6. Inbar, Y., Pizarro, D., Iyer, R., & Haidt, J. (2011) Disgust Sensitivity, Political Conservatism, and Voting. Social Psychological and Personality Science, 000(00) I-8.
7. DeYoung, C.G., Weisberg, Y.J., Quilty, L.C., & Peterson, J.B. (2013) Unifying the Aspects of the Big Five, the Interpersonal Circumplex, and Trait Affiliation. Journal of Personality, Oct 13, 1-11.
8. Xiaowen, X., & Peterson, J.B. (2013) Does Cultural Exposure Partially Explain the Association Between Personality and Political Orientation? Personality and Social Psychology Bulletin, Vol.39, No.11, 1497-1517.
9. Tritt, S.M., Inzlicht, M., & Peterson, J.B. (2013) Preliminary Support for a Generalized Arousal Model of Political Conservatism. PLoS ONE, Vol.8, Issue 12, e83333.
10. Tritt, S.M., Inzlicht, M., & Peterson, J.B. (2014) Confounding valence and arousal; What really underlies political orientation? Behavioural and Brain Sciences, Dec 14, 1-7.
11. Xiaowen, X., & Peterson, J.B. (2015) Differences in Media Preference Mediate the Link Between Personality and Political Orientation. Political Psychology, Oct 15, 1-18.
12. Tritt, S.M., Peterson, J.B., Page-Gould, E., & Inzlicht, M. (2016) Ideological Reactivity: Political Conservatism and Brain Responsivity to Emotional and Neutral Stimuli. Emotion. Jun 16, 1-51.
13. Xiaowen, X., Plaks, J.E., & Peterson, J.B. (2016) From Dispositions to Goals to Ideology: Toward a Synthesis of Personality and Social Psychological Approaches to Political Orientation. Social and Personality Psychology Compass, Vol.10, No.5, 267-280.
14. Van Leeuwen, F., Tybur, J.M., Dukes, A., & Park, J.H. (2017) Disgust Sensitivity Relates to Moral Foundations Independent of Political Ideology. Evolutionary Behavioural Sciences, Vol.11, No.1, 92-98.
There are a number of definitions that students should understand at a basic level. The following are suitable for high school students and would give high school graduates an appropriate foundation for post-secondary studies in Political Science, International Relations, Strategic Studies, Modern History and related subjects.
Left vs Right. Primary axis of political belief related to an individual’s attitude toward group, societal or state authority.
Centrist: A term describing a person who rejects authoritarianism and totalitarianism but also rejects anarchy or unrestrained liberalism. Centrists tend to be classical ‘social’ liberals who recognise the potential pitfalls of unrestrained liberalism and the mutual benefits derived from state provision of some type of financial and healthcare safety net, in addition to the classical ‘pure’ liberal restriction of government to collective self defence, policing and justice.
Left Wing: A term applied to ideologies, governments, political parties and policies that feature increasing societal/government authority and decreasing individual rights and autonomy. Increasing Authoritarianism as you move left from centre.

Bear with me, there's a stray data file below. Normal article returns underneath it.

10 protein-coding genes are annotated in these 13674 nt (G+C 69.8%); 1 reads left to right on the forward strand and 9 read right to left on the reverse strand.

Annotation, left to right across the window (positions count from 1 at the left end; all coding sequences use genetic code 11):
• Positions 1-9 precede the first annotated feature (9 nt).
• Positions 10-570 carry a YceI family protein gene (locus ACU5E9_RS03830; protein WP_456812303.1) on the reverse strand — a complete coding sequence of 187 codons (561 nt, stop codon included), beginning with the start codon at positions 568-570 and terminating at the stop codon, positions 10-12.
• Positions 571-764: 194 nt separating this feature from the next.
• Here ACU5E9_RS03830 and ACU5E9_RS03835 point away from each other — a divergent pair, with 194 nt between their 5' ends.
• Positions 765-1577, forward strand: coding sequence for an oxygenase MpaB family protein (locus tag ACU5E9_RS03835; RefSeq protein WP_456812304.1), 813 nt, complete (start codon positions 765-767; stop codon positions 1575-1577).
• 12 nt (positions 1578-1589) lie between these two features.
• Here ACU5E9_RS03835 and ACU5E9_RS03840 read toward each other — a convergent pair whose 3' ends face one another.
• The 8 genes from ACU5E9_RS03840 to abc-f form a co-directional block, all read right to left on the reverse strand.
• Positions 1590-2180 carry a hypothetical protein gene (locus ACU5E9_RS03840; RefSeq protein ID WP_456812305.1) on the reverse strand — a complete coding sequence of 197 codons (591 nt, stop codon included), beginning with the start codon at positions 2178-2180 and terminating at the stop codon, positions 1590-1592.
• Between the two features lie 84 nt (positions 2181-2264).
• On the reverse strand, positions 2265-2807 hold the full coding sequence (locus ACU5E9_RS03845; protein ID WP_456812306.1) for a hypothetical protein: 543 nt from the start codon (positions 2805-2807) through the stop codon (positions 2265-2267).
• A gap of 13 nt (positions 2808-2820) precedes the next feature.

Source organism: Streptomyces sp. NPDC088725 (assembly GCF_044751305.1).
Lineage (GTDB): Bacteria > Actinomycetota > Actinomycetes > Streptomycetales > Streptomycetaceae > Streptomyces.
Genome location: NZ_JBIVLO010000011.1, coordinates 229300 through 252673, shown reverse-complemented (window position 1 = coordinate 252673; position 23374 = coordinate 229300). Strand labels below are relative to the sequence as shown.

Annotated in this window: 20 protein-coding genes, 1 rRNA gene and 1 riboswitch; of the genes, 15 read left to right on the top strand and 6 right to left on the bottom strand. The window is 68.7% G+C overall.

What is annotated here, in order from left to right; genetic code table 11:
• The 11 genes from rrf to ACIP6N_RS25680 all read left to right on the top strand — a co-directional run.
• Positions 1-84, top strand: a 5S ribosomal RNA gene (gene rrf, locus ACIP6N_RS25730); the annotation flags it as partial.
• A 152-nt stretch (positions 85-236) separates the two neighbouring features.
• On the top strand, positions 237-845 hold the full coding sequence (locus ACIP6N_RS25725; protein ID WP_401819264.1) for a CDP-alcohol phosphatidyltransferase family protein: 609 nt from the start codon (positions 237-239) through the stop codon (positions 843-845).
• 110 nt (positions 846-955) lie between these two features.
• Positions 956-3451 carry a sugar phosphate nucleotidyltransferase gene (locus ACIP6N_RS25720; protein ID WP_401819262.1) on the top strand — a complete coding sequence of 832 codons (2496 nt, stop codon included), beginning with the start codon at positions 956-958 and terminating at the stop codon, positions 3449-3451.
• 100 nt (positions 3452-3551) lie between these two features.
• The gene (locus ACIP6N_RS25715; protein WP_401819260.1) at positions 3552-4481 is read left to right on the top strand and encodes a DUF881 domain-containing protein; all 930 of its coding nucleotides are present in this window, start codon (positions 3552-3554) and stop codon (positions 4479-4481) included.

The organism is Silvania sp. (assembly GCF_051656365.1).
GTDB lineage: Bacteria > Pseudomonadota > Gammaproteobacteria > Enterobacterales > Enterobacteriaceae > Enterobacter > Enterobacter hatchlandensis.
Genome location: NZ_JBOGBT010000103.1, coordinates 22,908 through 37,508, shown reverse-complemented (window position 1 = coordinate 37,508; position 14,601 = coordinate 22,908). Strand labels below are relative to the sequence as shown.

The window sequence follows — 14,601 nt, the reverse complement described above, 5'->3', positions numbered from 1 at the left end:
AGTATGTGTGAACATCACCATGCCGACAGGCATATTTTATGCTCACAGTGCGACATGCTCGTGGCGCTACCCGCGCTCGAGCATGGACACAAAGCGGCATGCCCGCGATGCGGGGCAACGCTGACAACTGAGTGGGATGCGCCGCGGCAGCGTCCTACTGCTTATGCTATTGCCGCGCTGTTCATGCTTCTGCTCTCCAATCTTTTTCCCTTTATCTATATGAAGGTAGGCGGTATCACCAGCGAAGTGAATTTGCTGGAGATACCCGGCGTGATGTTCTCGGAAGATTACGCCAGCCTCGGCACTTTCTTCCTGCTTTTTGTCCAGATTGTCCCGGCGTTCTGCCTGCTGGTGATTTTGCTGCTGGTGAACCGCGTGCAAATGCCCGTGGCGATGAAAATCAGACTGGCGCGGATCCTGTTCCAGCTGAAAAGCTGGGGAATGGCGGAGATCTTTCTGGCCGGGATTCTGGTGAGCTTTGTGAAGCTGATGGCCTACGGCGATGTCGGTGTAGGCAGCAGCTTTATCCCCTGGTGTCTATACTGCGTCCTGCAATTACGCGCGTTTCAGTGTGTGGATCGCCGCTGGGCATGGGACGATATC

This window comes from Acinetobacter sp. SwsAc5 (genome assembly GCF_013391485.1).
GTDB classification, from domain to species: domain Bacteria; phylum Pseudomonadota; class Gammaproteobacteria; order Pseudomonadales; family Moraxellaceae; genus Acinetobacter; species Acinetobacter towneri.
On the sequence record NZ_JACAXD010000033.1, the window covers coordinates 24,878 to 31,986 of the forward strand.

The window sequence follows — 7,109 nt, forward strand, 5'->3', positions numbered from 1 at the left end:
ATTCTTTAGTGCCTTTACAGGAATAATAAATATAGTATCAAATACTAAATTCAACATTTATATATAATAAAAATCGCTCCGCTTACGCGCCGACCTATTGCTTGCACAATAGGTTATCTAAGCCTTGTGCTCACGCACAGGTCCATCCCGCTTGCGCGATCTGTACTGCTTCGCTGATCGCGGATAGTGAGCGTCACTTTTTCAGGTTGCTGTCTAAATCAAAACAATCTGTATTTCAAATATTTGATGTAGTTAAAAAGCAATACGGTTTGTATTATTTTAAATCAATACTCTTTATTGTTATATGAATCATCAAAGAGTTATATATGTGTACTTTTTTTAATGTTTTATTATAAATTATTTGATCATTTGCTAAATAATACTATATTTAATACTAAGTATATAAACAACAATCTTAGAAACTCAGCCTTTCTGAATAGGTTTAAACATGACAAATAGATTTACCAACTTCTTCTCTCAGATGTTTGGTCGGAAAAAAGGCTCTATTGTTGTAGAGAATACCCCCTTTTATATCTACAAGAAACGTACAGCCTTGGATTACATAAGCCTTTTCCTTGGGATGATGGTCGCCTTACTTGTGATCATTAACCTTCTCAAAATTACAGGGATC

Right Wing: A term applied to ideologies, governments, political parties and policies that feature increasing individual rights and autonomy and decreasing societal/government authority. Increasing Liberalism as you move right from centre.
Change vs Stasis. Secondary axis of political belief related to an individual’s approach to change. Also may include individual attitude toward egalitarianism, where a third axis is not separately plotted.
Conservative (or counter-revolutionary): A person or ideology which opposes, or is cautious about, change. Conservatives may be left or right wing.
Extremist: A person who has fanatical or immoderate views.
Moderate: A person or ideology which balances both revolutionary and conservative points of view, recognising the tension that often occurs when the need to adapt to a constantly changing environment must be appropriately balanced against the duty of government to protect against destabilising influences from extreme ideologies. Moderates may be left or right wing.
Radical: A person or ideology which advocates rapid and substantial change, often through coercive or violent means. Can be left or right wing. May be an ‘Extremist’ Ideological Revolutionary or a reaction to coercive or violent oppression by a Conservative movement.
Reactionary: A person or ideology which favours stasis or a return to a previous status, often through coercive or violent means. Can be left or right wing. A reactionary may be an ‘Extremist’ Ideological Conservative or a reaction to coercive or violent oppression by a Revolutionary movement.
Revolutionary: A person or ideology which favours change over stasis. Revolutionaries may be left or right wing.
Egalitarianism vs anti-Egalitarianism. The tertiary axis of political belief related to an individual’s approach to societal inclusiveness.
Egalitarianism. A person or ideology that tends toward including everyone, disregarding the potential for conflict between cultural, religious or ideological differences. Tendency toward globalism or internationalism. An egalitarian may be left or right wing.
Moderate: A person or ideology that strives to achieve a balance between inclusiveness and the need to mitigate the potential for conflict arising from including antithetical viewpoints or ideologies.
Anti-Egalitarian: A person or ideology which supports an exclusive society based on race, ethnicity, religion, ideology, etc. Tendency toward isolationism and/or tribalism. Anti-Egalitarians may be left or right wing.
Last Edited: 04 Jan 19